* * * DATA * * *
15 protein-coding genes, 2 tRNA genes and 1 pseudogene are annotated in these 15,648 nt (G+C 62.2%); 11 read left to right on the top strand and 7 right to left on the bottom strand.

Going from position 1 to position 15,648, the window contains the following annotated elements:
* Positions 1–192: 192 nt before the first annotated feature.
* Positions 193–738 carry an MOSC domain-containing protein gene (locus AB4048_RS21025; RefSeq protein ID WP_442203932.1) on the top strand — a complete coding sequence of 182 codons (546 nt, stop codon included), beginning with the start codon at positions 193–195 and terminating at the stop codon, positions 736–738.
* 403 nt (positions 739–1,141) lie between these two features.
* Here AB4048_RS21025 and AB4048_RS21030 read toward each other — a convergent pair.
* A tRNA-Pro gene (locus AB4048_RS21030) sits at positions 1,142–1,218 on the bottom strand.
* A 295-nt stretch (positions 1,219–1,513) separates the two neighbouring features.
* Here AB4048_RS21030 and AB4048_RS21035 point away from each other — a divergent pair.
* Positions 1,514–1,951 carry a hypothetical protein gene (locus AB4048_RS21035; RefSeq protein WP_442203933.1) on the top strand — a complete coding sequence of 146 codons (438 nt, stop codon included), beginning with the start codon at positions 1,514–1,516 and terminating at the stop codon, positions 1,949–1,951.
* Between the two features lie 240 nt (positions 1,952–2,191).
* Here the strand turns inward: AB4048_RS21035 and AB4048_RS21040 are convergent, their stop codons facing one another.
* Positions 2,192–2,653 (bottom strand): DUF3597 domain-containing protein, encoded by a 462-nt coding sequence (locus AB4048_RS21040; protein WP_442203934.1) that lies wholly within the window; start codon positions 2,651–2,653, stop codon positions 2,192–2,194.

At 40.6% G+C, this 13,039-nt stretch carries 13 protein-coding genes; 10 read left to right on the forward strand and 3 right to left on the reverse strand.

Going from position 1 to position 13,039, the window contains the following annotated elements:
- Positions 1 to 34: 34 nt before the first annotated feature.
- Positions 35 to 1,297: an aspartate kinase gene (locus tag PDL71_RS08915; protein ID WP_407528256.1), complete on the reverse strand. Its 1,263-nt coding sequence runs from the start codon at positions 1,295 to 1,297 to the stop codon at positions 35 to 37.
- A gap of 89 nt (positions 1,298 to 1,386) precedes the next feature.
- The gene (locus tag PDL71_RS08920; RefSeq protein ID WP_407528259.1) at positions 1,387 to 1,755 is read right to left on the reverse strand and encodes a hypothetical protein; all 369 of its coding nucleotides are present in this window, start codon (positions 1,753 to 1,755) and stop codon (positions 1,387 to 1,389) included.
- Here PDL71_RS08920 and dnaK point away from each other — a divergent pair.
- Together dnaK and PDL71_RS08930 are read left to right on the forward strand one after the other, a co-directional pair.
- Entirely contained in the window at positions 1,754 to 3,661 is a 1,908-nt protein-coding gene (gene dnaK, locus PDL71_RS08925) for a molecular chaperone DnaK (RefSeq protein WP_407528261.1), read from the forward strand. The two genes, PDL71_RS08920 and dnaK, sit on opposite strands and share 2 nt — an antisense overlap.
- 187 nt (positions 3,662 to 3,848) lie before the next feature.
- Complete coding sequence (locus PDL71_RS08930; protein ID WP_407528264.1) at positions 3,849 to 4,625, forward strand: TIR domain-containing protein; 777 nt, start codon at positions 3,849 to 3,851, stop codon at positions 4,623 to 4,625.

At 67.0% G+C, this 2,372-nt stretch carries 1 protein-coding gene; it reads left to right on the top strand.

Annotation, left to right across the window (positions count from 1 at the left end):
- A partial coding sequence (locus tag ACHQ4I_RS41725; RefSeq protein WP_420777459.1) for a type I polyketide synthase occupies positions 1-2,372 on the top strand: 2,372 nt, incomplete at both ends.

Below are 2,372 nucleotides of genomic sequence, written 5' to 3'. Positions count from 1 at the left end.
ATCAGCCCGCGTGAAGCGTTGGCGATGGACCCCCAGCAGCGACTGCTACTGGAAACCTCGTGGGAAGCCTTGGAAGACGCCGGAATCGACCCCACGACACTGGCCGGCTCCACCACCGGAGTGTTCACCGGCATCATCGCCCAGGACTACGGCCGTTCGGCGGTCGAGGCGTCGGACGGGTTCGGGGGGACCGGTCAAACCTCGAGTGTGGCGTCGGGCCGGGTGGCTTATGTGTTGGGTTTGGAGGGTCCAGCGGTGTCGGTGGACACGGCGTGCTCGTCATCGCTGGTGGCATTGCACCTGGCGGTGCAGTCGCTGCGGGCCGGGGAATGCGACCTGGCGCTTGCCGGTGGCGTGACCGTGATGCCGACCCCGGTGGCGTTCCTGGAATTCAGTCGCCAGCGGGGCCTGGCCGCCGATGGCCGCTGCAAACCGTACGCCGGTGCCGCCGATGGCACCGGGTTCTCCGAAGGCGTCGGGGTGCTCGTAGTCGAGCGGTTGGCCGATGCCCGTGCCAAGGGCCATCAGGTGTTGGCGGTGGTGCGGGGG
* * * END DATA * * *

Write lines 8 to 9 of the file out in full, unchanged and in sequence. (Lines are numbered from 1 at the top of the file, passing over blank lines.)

* A 295-nt stretch (positions 1,219–1,513) separates the two neighbouring features.
* Here AB4048_RS21030 and AB4048_RS21035 point away from each other — a divergent pair.